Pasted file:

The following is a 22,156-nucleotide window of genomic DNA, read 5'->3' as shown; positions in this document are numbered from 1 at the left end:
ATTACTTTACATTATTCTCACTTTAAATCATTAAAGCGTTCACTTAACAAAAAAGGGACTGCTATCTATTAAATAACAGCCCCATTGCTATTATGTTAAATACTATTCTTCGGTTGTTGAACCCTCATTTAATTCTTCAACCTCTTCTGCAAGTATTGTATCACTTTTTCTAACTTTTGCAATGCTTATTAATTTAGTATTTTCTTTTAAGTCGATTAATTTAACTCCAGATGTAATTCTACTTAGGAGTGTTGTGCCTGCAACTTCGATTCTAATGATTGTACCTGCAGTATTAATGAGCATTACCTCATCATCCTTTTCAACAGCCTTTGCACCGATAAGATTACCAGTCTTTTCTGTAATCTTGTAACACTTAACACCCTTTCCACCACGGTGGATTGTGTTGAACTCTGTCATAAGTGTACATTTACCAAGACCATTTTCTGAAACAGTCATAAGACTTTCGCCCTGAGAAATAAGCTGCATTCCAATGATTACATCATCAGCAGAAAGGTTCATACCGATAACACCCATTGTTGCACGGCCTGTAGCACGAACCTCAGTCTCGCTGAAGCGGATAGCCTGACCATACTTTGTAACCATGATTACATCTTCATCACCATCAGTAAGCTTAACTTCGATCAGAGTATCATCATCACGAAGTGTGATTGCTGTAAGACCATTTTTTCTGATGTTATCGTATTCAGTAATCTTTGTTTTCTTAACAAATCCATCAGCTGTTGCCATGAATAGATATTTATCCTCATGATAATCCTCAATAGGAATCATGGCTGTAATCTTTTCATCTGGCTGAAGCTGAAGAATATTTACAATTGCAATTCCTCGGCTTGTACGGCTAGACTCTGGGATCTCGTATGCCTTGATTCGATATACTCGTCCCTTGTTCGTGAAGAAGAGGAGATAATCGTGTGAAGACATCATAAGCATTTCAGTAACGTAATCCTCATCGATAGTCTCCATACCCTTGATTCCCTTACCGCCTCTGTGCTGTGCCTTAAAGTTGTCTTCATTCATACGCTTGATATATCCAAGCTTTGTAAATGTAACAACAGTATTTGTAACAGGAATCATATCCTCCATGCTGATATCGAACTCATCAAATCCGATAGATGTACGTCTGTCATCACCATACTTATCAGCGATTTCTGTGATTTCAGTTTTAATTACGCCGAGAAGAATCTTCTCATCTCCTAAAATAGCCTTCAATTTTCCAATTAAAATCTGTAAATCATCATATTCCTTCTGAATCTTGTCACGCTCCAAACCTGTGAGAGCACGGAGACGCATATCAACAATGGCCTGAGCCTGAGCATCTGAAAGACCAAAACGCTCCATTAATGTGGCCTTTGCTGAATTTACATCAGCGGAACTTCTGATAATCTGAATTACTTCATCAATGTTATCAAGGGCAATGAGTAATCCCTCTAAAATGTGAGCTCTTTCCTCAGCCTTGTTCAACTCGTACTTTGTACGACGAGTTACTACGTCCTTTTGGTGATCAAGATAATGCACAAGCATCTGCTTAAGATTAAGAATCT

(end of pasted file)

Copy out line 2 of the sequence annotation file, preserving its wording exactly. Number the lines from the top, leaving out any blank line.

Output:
ATTACTTTACATTATTCTCACTTTAAATCATTAAAGCGTTCACTTAACAAAAAAGGGACTGCTATCTATTAAATAACAGCCCCATTGCTATTATGTTAAATACTATTCTTCGGTTGTTGAACCCTCATTTAATTCTTCAACCTCTTCTGCAAGTATTGTATCACTTTTTCTAACTTTTGCAATGCTTATTAATTTAGTATTTTCTTTTAAGTCGATTAATTTAACTCCAGATGTAATTCTACTTAGGAGTGTTGTGCCTGCAACTTCGATTCTAATGATTGTACCTGCAGTATTAATGAGCATTACCTCATCATCCTTTTCAACAGCCTTTGCACCGATAAGATTACCAGTCTTTTCTGTAATCTTGTAACACTTAACACCCTTTCCACCACGGTGGATTGTGTTGAACTCTGTCATAAGTGTACATTTACCAAGACCATTTTCTGAAACAGTCATAAGACTTTCGCCCTGAGAAATAAGCTGCATTCCAATGATTACATCATCAGCAGAAAGGTTCATACCGATAACACCCATTGTTGCACGGCCTGTAGCACGAACCTCAGTCTCGCTGAAGCGGATAGCCTGACCATACTTTGTAACCATGATTACATCTTCATCACCATCAGTAAGCTTAACTTCGATCAGAGTATCATCATCACGAAGTGTGATTGCTGTAAGACCATTTTTTCTGATGTTATCGTATTCAGTAATCTTTGTTTTCTTAACAAATCCATCAGCTGTTGCCATGAATAGATATTTATCCTCATGATAATCCTCAATAGGAATCATGGCTGTAATCTTTTCATCTGGCTGAAGCTGAAGAATATTTACAATTGCAATTCCTCGGCTTGTACGGCTAGACTCTGGGATCTCGTATGCCTTGATTCGATATACTCGTCCCTTGTTCGTGAAGAAGAGGAGATAATCGTGTGAAGACATCATAAGCATTTCAGTAACGTAATCCTCATCGATAGTCTCCATACCCTTGATTCCCTTACCGCCTCTGTGCTGTGCCTTAAAGTTGTCTTCATTCATACGCTTGATATATCCAAGCTTTGTAAATGTAACAACAGTATTTGTAACAGGAATCATATCCTCCATGCTGATATCGAACTCATCAAATCCGATAGATGTACGTCTGTCATCACCATACTTATCAGCGATTTCTGTGATTTCAGTTTTAATTACGCCGAGAAGAATCTTCTCATCTCCTAAAATAGCCTTCAATTTTCCAATTAAAATCTGTAAATCATCATATTCCTTCTGAATCTTGTCACGCTCCAAACCTGTGAGAGCACGGAGACGCATATCAACAATGGCCTGAGCCTGAGCATCTGAAAGACCAAAACGCTCCATTAATGTGGCCTTTGCTGAATTTACATCAGCGGAACTTCTGATAATCTGAATTACTTCATCAATGTTATCAAGGGCAATGAGTAATCCCTCTAAAATGTGAGCTCTTTCCTCAGCCTTGTTCAACTCGTACTTTGTACGACGAGTTACTACGTCCTTTTGGTGATCAAGATAATGCACAAGCATCTGCTTAAGATTAAGAATCT